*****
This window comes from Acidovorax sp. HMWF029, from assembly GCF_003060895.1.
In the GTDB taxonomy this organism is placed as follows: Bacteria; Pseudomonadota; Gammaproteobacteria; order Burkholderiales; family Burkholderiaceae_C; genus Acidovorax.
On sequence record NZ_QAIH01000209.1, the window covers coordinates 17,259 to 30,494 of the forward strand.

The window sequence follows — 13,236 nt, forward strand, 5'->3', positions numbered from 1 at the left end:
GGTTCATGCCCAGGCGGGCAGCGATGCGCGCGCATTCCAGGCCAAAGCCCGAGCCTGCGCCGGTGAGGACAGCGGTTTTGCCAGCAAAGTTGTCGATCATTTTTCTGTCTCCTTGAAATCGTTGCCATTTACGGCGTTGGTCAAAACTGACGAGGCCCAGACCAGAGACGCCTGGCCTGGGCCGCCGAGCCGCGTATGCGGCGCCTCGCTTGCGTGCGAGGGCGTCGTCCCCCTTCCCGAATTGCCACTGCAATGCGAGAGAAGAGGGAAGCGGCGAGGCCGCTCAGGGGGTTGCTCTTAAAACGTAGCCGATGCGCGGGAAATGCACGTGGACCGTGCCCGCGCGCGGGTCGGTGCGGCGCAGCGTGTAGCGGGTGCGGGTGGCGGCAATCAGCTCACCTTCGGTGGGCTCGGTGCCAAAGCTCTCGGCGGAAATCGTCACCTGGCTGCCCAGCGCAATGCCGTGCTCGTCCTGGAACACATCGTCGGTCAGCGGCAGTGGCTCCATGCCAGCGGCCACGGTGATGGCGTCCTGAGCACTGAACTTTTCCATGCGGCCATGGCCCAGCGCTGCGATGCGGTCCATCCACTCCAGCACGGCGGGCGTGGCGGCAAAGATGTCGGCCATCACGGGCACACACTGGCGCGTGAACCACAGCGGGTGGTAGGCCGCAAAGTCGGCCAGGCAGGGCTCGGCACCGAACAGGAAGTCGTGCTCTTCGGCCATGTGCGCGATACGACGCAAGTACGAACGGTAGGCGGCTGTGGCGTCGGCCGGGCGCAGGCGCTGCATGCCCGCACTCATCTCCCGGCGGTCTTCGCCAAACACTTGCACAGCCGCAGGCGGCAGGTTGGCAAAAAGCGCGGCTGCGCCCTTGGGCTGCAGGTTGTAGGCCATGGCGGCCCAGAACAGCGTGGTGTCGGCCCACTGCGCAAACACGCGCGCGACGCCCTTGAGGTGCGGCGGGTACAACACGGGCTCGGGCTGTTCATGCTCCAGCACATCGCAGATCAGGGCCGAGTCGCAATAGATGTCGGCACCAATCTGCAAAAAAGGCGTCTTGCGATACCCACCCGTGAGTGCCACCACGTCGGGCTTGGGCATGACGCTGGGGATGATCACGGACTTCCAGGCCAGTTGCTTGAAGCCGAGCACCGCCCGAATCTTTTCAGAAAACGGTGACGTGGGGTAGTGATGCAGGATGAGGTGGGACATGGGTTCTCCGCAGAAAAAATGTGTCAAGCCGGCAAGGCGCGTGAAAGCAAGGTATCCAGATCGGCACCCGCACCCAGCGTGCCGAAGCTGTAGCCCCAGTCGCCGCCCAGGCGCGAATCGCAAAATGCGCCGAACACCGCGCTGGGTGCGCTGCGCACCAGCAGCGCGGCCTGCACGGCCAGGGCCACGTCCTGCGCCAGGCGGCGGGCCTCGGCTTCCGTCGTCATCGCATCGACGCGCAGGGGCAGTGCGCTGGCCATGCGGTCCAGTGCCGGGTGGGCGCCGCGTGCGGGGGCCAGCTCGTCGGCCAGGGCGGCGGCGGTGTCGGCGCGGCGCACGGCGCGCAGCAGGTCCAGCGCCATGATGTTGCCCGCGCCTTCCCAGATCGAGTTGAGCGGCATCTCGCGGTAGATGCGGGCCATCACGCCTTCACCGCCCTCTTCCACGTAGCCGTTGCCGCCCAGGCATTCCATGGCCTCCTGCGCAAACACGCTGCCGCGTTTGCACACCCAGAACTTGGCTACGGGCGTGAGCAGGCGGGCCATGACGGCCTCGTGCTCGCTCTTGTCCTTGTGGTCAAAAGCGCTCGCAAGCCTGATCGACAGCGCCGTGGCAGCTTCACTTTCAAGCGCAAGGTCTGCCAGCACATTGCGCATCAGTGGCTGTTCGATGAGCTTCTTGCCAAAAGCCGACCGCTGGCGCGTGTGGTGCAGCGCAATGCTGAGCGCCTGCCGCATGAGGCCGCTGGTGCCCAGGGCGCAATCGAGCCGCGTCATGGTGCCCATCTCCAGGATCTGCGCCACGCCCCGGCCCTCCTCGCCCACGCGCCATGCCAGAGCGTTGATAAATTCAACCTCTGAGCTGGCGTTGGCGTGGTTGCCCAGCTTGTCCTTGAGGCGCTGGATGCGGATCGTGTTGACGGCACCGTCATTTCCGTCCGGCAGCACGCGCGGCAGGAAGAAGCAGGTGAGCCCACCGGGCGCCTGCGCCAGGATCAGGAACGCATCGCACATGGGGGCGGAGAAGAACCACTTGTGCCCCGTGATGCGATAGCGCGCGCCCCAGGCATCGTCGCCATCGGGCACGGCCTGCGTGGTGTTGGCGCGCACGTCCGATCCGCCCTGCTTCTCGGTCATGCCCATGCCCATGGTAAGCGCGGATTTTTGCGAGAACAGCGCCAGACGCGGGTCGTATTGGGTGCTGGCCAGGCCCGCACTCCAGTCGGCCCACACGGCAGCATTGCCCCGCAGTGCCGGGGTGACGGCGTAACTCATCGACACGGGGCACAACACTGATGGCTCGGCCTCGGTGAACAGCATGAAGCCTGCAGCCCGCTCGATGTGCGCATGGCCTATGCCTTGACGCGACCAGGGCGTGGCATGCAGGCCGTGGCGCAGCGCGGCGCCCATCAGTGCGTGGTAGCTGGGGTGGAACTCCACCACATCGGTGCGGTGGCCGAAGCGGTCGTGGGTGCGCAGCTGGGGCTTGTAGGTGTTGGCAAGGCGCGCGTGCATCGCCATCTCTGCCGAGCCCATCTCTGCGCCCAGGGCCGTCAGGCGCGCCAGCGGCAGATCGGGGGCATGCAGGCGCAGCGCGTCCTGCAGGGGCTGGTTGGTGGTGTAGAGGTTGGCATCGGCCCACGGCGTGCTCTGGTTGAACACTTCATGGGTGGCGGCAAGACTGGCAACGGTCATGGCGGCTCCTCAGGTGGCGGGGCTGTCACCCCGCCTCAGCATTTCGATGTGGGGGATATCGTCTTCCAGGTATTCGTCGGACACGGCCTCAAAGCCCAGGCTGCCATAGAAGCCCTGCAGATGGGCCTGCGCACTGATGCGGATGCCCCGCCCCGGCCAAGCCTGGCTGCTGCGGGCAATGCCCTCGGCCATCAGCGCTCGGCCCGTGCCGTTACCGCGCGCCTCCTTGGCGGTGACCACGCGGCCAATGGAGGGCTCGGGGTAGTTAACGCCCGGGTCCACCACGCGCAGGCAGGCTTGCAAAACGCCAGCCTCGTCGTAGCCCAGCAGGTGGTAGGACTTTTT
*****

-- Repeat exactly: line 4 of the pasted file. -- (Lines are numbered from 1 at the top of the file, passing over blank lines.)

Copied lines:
The window sequence follows — 13,236 nt, forward strand, 5'->3', positions numbered from 1 at the left end: